(3) Machine-Made [Exploration]


(Mechanical) Machines Selected : [ Wind-up Train | Wind-up Robot | Typewriter | Alarm Clock ]

(Electronic) Machines Selected : [ Macbook Pro | Computer Mouse | EPSON Scanner | HP Printer ]

Medium #1 (Charcoal + Oil)

Initially I wanted to use crayons for the medium, This is mostly because I wanted to utilise the usage of the microwave oven as a tool to create the pattern. However, my outcome was far from satisfaction. Moreover, the use of colours for the crayon did not resonate with me. I have since scrapped the usage of microwave oven for my pattern.

I decide to look back at the concept as a whole. I realised that the utility of mechanical and electronic machines can be classified according a timeline of each inventions. As I began to look back, I traced back the inventions to the period of Industrial Revolution. Naturally, I thought about ‘coal-carrying’ steam trains and inventions of manufacturing greased-up robotic machines. 

Thus, I chose charcoal and oil to be one of my mediums.

Exploration #1 (Wind-up toys)

I looked at Youtube to see how I can utilise charcoal and oil to be my medium.

Trying out:

Following the Youtube tutorial, I crushed charcoal and mixed danish oil in slowly until I got a pretty good consistency. (Initially I added linseed oil, which turned out to be too thick and resulted in a clump of wasted charcoal)


Making use of the wind-up mechanism, I used a wind-up train and a wind-up robot to create the first series of pattern.

The results were fairly acceptable. The generated patterns are as follows:

Exploration #2 (Keyboard and Mouse )

Whilst creating the first composition, my hands were stained with charcoal and oil. I decided to utilise the scenario and placed a tracing paper on my Macbook keyboard and Mouse. Therefore while using the Macbook, I was creating more patterns.

Capturing the usage of keyboard

Results were as follow:

An interesting observation is that I made use of the backspace button a lot. Anyway the resulted motif may be difficult to incorporate into the pattern.

Status: Archived 

Medium #2 (Typewriter | Macbook Pro)

I am intrigued with the parallels between Morse Code and Binary Code. The mechanical language of the morse code versus the digital language of the binary code. I decided to invert the creation of both languages with the opposite tool.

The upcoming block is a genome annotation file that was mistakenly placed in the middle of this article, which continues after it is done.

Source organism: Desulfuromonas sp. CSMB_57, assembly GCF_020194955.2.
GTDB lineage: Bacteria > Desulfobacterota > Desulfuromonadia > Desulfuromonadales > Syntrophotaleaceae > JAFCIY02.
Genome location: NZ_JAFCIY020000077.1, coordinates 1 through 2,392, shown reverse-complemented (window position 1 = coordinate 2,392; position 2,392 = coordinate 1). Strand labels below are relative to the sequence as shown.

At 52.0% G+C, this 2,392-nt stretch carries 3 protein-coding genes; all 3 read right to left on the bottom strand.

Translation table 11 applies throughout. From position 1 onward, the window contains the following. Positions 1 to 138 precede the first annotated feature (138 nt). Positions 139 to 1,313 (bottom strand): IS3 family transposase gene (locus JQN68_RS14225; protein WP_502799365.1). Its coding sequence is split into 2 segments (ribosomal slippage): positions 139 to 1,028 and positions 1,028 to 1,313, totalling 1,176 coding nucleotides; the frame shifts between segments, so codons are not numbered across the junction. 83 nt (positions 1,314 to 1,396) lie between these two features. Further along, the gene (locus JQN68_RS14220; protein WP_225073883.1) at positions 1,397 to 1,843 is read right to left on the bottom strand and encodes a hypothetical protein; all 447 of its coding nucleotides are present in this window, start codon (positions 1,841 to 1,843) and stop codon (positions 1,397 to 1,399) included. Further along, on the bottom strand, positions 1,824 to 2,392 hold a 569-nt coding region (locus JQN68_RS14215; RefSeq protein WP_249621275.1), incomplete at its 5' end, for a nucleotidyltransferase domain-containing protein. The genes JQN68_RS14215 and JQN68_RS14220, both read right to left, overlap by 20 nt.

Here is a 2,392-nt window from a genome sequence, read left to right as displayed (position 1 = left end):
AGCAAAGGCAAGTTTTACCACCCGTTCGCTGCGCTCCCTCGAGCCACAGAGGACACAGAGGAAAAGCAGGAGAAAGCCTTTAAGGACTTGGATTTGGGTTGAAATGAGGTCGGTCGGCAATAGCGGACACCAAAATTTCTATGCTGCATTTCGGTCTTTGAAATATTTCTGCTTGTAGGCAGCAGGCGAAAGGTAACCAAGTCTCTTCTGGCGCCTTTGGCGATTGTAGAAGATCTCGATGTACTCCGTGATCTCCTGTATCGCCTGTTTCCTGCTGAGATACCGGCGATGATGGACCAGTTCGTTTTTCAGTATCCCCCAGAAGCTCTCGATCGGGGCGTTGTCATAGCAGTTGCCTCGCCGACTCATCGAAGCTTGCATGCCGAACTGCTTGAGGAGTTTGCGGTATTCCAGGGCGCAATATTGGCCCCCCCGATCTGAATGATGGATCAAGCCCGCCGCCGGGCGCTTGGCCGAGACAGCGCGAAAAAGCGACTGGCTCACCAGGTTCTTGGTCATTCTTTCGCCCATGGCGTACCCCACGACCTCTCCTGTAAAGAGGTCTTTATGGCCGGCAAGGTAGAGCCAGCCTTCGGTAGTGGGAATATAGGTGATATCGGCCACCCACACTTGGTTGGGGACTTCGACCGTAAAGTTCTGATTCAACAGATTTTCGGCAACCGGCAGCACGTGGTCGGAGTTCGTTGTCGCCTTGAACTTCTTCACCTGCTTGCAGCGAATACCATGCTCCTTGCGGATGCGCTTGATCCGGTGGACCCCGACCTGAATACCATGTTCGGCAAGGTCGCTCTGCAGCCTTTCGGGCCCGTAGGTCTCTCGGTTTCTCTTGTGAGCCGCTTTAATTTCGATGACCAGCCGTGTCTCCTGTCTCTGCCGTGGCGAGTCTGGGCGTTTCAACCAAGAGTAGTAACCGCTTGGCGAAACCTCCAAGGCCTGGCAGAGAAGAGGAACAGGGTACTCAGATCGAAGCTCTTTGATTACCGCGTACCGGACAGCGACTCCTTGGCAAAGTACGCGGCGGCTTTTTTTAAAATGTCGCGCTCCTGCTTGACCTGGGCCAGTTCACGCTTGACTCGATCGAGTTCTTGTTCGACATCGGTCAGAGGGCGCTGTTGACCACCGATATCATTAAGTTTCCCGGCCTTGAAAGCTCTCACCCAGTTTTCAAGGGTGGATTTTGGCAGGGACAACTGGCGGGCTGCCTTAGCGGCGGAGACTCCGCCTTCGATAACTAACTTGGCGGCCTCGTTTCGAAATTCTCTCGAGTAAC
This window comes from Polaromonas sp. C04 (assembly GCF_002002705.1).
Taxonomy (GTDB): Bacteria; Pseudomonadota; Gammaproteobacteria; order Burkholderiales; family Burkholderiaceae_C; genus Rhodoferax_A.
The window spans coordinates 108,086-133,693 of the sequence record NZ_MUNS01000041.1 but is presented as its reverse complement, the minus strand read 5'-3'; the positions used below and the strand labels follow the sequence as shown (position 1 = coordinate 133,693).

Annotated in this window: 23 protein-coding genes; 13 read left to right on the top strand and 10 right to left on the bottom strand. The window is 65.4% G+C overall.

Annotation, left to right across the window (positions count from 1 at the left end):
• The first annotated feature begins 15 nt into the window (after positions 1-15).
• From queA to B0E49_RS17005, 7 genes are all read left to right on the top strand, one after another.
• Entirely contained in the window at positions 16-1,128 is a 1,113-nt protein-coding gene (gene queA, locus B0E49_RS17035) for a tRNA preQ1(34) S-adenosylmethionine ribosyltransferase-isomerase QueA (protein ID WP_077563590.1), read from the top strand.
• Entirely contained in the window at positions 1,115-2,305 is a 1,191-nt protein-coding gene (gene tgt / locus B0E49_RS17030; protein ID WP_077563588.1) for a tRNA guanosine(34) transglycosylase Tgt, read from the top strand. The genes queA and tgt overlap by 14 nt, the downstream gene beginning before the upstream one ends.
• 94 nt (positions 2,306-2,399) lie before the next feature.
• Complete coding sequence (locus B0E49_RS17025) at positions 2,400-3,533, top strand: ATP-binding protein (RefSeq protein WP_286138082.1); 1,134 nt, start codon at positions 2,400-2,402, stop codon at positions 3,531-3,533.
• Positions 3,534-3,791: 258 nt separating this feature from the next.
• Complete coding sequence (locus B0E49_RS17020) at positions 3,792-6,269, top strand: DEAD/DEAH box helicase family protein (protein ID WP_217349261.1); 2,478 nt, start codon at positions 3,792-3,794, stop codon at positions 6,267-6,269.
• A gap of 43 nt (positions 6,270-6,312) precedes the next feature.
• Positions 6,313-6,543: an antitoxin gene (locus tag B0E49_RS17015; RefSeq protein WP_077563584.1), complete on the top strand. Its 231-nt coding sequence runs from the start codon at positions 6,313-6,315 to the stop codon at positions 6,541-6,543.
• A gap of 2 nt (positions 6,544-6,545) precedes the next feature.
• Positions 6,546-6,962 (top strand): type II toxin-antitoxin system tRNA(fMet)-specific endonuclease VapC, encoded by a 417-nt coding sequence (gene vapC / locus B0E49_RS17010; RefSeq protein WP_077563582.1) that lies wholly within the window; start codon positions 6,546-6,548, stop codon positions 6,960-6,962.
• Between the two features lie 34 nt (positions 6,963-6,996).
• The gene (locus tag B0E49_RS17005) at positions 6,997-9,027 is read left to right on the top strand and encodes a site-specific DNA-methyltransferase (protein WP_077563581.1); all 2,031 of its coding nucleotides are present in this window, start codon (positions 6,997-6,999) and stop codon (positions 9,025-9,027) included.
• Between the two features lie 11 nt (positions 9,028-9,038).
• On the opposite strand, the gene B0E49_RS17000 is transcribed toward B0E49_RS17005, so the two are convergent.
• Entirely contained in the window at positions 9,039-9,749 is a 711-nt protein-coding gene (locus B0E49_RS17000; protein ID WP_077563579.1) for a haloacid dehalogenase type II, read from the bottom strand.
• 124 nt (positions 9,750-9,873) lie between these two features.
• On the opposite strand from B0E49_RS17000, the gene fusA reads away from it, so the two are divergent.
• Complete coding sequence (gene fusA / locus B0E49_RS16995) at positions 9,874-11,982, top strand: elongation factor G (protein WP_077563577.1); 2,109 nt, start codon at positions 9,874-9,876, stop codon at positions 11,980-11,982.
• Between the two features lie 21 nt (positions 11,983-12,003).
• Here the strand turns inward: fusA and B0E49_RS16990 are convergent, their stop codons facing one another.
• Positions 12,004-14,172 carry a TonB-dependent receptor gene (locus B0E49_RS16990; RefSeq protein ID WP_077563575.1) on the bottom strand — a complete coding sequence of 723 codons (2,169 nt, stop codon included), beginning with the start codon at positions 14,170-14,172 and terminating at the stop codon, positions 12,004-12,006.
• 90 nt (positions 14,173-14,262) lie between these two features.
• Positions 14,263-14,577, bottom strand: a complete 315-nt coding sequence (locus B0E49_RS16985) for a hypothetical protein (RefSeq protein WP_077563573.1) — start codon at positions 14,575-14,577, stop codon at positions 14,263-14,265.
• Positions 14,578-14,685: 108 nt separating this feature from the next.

Thus, I made use of the mechanical typewriter to create the binary code of the word “beep” and I used the laptop to create the morse code of the word “click”. 

First, I translated both morse code and binary code through the use of generator.


Results were as follow:

(More motifs exploration in the next post)

To be continued.

(2) Machine-Made [Moodboard]

Initial concept, “beep_”

An exploration of a symphony created through human interactions with electronics. such is to utilise the qualities of the auditive qualities of the “beeps” and “clicks” that comes with a button press, alarm or an indication. My plan was to make use of the very electronic devices to create patterns. However, there are a lot of limitations involving this direction as the auditive feature of electronic devices are not easy to be translated into patterns.

Rethinking concept.

Deciding to take a step back and reconsider my concept, I did a mind-map to help me conceptualise.

I focused on the aspects of capturing the snippets of “clicks and beeps” of such machines; at the same time retaining the ideals of creating patterns through the usage of the machines.

Working on both the analogue and digital mediums, I segregated the machines into “Mechanical” Clicks and “Electronic” Beeps and worked upon finding the necessary machines to create my pattern.

New concept,”Machine-Made”

An exploration of creating a symphony of patterns generated from the auditive feedbacks through the act of utilising the machines. Using a mixture of analogue and digital medium to create pattern, selected machines are based upon its ability to generate mechanical or electronic feedbacks.

“beeps and clicks”

Onomatopoeia words that are “purely man-made” as nothing in nature can imitate the sounds created from machines. Inducted into the Oxford dictionary in 1929.

Parallels observed: Typewriter and Macbook Pro

”morse code and binary code”

Morse code is a language created from machines through sound signals.

Parallels observed: Morse code and Binary code

Reference Artists

1. Nathier Fernandez in collaboration with Daniel Castano [Drawing (Conversations)]


2. Emon Toufanian [Collage]


Construction Moodboard

To be continued.